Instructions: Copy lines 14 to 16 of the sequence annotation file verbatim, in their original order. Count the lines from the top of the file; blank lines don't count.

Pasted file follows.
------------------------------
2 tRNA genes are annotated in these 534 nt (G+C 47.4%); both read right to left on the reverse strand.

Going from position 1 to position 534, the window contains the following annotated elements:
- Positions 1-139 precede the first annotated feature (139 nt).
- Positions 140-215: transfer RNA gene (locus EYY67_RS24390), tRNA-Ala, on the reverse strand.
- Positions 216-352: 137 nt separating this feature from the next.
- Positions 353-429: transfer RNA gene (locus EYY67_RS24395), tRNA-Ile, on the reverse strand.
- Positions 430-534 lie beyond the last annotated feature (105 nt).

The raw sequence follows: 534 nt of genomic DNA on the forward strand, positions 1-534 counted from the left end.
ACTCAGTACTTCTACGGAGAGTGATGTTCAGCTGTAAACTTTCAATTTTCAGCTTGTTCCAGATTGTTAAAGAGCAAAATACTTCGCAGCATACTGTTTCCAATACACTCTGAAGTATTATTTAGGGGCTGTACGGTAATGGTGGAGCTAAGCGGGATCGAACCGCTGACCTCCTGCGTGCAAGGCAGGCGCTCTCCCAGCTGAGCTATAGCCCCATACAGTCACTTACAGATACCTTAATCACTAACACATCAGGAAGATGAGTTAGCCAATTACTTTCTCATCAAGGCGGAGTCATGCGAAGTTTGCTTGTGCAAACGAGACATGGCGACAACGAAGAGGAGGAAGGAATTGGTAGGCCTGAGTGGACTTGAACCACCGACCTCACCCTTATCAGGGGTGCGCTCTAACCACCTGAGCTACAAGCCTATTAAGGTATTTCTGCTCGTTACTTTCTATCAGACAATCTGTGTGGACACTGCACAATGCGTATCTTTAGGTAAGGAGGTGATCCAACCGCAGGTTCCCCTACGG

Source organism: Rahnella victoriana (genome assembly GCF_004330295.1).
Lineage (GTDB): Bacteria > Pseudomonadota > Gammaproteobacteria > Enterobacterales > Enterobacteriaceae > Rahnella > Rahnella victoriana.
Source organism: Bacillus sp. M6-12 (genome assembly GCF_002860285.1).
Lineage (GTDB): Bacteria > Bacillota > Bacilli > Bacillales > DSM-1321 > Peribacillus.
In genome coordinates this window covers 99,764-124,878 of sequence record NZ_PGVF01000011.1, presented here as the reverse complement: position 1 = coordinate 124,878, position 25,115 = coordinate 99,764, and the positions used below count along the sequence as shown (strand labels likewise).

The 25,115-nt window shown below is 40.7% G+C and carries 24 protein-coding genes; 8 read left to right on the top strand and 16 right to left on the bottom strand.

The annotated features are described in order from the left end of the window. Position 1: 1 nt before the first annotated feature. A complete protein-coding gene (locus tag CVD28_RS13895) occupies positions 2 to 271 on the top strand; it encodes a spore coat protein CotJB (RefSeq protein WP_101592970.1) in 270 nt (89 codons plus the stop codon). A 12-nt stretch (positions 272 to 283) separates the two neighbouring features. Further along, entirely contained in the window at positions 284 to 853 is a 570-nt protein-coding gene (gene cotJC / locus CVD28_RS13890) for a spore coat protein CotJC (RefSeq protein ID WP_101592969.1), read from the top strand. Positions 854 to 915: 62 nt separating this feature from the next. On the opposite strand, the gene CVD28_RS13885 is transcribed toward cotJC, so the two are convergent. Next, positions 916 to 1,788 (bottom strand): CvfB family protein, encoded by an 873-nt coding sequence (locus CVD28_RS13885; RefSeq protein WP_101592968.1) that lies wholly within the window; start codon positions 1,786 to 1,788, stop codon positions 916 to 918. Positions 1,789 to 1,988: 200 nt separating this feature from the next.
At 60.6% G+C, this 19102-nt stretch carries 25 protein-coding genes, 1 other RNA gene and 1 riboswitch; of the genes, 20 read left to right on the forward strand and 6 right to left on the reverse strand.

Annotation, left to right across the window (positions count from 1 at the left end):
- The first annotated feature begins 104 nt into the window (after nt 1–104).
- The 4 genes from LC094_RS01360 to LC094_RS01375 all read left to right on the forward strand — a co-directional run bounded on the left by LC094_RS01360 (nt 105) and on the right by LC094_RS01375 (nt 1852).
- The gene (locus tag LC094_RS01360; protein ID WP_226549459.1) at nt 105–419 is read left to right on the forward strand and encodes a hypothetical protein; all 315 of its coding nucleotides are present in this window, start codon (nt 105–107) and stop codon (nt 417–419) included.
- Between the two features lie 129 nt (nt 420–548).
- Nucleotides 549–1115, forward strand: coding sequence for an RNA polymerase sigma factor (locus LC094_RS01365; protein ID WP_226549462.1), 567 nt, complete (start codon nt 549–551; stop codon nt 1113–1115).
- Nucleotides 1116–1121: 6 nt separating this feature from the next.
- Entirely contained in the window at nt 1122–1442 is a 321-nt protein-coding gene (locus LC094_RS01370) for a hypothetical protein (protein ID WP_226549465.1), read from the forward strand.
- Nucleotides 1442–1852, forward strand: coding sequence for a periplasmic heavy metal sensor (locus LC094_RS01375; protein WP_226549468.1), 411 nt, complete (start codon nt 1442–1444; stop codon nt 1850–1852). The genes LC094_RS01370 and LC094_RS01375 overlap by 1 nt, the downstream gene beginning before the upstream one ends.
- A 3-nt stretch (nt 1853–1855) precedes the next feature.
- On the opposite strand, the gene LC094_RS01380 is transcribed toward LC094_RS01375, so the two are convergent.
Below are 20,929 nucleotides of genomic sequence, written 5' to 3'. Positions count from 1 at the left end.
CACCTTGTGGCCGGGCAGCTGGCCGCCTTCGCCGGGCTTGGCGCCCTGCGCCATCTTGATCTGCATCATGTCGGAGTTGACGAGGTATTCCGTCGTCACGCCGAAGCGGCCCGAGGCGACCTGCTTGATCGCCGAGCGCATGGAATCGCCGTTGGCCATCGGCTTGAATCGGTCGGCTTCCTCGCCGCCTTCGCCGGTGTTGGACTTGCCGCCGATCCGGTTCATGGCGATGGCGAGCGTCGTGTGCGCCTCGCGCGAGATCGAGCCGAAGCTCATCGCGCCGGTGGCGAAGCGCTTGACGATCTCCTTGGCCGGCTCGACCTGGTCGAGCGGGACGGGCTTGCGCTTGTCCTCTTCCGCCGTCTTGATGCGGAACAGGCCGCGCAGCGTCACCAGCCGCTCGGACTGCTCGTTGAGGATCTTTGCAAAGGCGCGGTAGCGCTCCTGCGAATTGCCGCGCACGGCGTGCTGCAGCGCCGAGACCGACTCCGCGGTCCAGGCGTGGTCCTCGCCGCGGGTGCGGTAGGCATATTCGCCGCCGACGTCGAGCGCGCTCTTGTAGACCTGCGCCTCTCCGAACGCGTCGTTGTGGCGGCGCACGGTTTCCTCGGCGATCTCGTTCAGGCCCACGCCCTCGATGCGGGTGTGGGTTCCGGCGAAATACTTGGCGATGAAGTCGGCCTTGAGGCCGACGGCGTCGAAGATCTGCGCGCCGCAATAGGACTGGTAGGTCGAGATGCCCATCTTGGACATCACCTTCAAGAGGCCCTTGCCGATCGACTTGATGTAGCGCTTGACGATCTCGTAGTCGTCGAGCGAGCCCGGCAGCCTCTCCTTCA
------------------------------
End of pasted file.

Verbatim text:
In genome coordinates this window covers 99,764-124,878 of sequence record NZ_PGVF01000011.1, presented here as the reverse complement: position 1 = coordinate 124,878, position 25,115 = coordinate 99,764, and the positions used below count along the sequence as shown (strand labels likewise).

The 25,115-nt window shown below is 40.7% G+C and carries 24 protein-coding genes; 8 read left to right on the top strand and 16 right to left on the bottom strand.

The annotated features are described in order from the left end of the window. Position 1: 1 nt before the first annotated feature. A complete protein-coding gene (locus tag CVD28_RS13895) occupies positions 2 to 271 on the top strand; it encodes a spore coat protein CotJB (RefSeq protein WP_101592970.1) in 270 nt (89 codons plus the stop codon). A 12-nt stretch (positions 272 to 283) separates the two neighbouring features. Further along, entirely contained in the window at positions 284 to 853 is a 570-nt protein-coding gene (gene cotJC / locus CVD28_RS13890) for a spore coat protein CotJC (RefSeq protein ID WP_101592969.1), read from the top strand. Positions 854 to 915: 62 nt separating this feature from the next. On the opposite strand, the gene CVD28_RS13885 is transcribed toward cotJC, so the two are convergent. Next, positions 916 to 1,788 (bottom strand): CvfB family protein, encoded by an 873-nt coding sequence (locus CVD28_RS13885; RefSeq protein WP_101592968.1) that lies wholly within the window; start codon positions 1,786 to 1,788, stop codon positions 916 to 918. Positions 1,789 to 1,988: 200 nt separating this feature from the next.